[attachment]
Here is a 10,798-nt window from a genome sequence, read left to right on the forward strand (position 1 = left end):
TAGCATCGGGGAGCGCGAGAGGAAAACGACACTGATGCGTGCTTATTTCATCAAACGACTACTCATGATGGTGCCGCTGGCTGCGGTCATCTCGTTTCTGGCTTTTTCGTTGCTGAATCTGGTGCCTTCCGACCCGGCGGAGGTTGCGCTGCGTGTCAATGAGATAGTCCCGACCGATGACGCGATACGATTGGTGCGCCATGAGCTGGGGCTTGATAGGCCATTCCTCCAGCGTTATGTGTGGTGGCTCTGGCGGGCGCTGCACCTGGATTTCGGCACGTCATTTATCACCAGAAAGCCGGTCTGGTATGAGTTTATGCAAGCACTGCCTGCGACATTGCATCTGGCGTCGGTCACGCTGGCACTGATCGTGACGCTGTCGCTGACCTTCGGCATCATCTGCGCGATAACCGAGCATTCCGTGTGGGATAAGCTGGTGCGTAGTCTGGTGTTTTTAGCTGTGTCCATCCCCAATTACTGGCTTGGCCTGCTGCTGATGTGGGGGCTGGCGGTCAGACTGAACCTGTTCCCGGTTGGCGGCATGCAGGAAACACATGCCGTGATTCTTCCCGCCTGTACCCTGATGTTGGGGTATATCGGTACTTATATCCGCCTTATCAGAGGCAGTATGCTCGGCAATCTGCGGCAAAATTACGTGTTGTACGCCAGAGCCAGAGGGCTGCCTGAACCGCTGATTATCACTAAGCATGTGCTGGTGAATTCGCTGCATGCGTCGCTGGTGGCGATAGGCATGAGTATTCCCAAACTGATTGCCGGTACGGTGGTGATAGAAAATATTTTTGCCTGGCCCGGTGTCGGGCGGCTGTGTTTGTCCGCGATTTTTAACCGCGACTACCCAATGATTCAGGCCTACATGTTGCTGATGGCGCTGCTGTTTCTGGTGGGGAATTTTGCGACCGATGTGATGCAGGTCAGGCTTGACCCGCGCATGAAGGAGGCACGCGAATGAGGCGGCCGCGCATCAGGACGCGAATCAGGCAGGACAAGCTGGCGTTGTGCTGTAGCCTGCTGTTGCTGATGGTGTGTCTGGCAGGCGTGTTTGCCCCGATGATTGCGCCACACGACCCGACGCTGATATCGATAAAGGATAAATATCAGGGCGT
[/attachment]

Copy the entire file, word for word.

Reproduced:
Here is a 10,798-nt window from a genome sequence, read left to right on the forward strand (position 1 = left end):
TAGCATCGGGGAGCGCGAGAGGAAAACGACACTGATGCGTGCTTATTTCATCAAACGACTACTCATGATGGTGCCGCTGGCTGCGGTCATCTCGTTTCTGGCTTTTTCGTTGCTGAATCTGGTGCCTTCCGACCCGGCGGAGGTTGCGCTGCGTGTCAATGAGATAGTCCCGACCGATGACGCGATACGATTGGTGCGCCATGAGCTGGGGCTTGATAGGCCATTCCTCCAGCGTTATGTGTGGTGGCTCTGGCGGGCGCTGCACCTGGATTTCGGCACGTCATTTATCACCAGAAAGCCGGTCTGGTATGAGTTTATGCAAGCACTGCCTGCGACATTGCATCTGGCGTCGGTCACGCTGGCACTGATCGTGACGCTGTCGCTGACCTTCGGCATCATCTGCGCGATAACCGAGCATTCCGTGTGGGATAAGCTGGTGCGTAGTCTGGTGTTTTTAGCTGTGTCCATCCCCAATTACTGGCTTGGCCTGCTGCTGATGTGGGGGCTGGCGGTCAGACTGAACCTGTTCCCGGTTGGCGGCATGCAGGAAACACATGCCGTGATTCTTCCCGCCTGTACCCTGATGTTGGGGTATATCGGTACTTATATCCGCCTTATCAGAGGCAGTATGCTCGGCAATCTGCGGCAAAATTACGTGTTGTACGCCAGAGCCAGAGGGCTGCCTGAACCGCTGATTATCACTAAGCATGTGCTGGTGAATTCGCTGCATGCGTCGCTGGTGGCGATAGGCATGAGTATTCCCAAACTGATTGCCGGTACGGTGGTGATAGAAAATATTTTTGCCTGGCCCGGTGTCGGGCGGCTGTGTTTGTCCGCGATTTTTAACCGCGACTACCCAATGATTCAGGCCTACATGTTGCTGATGGCGCTGCTGTTTCTGGTGGGGAATTTTGCGACCGATGTGATGCAGGTCAGGCTTGACCCGCGCATGAAGGAGGCACGCGAATGAGGCGGCCGCGCATCAGGACGCGAATCAGGCAGGACAAGCTGGCGTTGTGCTGTAGCCTGCTGTTGCTGATGGTGTGTCTGGCAGGCGTGTTTGCCCCGATGATTGCGCCACACGACCCGACGCTGATATCGATAAAGGATAAATATCAGGGCGT